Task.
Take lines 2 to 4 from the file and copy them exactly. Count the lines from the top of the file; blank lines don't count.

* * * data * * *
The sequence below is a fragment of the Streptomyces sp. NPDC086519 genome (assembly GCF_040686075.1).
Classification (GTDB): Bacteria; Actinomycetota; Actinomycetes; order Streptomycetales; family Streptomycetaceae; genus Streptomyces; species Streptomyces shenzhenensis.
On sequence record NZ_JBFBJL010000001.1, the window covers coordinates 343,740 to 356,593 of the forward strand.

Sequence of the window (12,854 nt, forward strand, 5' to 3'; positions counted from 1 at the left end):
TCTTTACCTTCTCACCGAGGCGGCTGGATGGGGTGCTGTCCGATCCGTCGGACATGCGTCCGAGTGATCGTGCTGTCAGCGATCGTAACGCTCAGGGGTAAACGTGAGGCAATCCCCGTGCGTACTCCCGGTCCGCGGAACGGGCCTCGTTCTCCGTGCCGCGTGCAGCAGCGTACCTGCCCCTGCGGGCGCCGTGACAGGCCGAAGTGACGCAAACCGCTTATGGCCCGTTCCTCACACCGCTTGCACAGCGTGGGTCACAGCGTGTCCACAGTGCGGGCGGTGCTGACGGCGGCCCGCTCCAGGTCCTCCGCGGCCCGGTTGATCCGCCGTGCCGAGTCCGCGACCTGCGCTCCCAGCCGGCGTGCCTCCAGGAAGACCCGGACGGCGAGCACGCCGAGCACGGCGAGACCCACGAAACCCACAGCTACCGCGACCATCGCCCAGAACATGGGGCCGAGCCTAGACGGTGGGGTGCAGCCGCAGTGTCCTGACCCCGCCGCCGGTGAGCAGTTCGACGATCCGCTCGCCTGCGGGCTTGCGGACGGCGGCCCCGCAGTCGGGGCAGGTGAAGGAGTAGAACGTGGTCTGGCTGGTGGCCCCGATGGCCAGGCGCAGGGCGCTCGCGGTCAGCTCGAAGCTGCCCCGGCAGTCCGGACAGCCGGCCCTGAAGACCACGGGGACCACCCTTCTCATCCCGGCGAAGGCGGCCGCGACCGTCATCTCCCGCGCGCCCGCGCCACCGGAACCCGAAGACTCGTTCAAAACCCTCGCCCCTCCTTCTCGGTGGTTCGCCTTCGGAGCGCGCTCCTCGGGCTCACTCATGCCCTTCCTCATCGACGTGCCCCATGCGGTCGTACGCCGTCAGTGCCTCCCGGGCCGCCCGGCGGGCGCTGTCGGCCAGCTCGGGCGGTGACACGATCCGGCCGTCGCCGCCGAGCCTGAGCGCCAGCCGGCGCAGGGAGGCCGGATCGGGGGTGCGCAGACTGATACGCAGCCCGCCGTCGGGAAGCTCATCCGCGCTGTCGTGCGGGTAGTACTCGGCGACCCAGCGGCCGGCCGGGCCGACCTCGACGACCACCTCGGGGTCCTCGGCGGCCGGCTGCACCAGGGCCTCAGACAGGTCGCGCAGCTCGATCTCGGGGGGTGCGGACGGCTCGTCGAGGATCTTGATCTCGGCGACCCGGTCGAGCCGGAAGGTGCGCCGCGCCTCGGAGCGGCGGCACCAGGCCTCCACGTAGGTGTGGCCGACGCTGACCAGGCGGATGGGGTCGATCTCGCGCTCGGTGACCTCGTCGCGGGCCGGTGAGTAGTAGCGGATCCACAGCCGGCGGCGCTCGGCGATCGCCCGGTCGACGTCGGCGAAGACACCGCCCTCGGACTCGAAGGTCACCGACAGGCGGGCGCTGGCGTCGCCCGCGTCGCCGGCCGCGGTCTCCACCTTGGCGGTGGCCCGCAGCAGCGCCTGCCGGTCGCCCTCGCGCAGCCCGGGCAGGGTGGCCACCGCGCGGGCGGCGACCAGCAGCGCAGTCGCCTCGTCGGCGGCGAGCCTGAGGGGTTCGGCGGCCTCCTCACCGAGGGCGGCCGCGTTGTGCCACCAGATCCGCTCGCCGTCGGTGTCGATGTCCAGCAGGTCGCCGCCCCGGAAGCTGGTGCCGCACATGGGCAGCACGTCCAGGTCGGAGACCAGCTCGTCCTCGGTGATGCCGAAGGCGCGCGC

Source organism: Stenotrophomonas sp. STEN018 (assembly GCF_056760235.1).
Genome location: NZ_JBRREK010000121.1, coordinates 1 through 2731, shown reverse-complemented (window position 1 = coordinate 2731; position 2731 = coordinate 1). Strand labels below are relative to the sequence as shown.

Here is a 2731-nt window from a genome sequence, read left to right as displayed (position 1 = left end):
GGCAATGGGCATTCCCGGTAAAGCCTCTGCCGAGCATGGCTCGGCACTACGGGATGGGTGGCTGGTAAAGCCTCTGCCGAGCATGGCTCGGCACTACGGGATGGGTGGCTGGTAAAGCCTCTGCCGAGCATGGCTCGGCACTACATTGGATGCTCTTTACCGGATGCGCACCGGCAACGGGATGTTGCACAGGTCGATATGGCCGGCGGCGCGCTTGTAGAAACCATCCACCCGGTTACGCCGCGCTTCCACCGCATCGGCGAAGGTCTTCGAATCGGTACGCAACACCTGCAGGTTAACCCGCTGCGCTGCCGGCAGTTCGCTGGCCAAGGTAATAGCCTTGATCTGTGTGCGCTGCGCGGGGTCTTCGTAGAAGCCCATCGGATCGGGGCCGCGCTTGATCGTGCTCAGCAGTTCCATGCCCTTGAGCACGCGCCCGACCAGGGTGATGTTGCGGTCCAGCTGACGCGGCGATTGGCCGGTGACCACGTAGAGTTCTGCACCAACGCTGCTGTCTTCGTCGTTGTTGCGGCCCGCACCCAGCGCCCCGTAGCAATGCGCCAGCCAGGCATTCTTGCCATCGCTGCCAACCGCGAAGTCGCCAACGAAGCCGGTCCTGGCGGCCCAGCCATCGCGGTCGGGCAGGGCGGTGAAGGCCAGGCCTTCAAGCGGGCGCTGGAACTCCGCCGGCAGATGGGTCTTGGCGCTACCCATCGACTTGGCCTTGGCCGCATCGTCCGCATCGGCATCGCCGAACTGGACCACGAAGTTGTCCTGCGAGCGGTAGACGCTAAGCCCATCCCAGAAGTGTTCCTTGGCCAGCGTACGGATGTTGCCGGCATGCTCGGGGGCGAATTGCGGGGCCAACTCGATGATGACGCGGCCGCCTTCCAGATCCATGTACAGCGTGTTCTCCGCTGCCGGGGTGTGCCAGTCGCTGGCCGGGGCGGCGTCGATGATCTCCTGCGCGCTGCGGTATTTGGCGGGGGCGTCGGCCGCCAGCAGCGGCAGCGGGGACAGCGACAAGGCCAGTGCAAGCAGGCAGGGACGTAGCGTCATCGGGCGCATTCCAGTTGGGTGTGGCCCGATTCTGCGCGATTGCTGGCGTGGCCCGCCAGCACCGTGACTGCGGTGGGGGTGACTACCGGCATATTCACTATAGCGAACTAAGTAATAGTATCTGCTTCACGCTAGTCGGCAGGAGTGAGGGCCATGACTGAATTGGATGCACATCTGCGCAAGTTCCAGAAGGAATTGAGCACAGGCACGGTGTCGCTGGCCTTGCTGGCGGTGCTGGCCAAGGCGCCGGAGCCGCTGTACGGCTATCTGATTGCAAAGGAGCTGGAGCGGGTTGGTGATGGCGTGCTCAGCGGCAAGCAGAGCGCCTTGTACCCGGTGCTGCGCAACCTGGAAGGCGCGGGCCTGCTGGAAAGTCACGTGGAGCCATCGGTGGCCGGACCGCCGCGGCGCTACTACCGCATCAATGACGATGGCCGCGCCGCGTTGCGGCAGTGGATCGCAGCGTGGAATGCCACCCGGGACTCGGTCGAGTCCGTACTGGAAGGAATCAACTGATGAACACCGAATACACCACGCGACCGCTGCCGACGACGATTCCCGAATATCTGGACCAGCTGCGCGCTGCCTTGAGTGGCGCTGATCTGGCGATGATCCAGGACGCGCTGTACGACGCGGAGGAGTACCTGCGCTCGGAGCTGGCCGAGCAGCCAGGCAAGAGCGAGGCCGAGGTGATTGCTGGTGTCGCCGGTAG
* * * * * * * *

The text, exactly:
Classification (GTDB): Bacteria; Actinomycetota; Actinomycetes; order Streptomycetales; family Streptomycetaceae; genus Streptomyces; species Streptomyces shenzhenensis.
On sequence record NZ_JBFBJL010000001.1, the window covers coordinates 343,740 to 356,593 of the forward strand.

Sequence of the window (12,854 nt, forward strand, 5' to 3'; positions counted from 1 at the left end):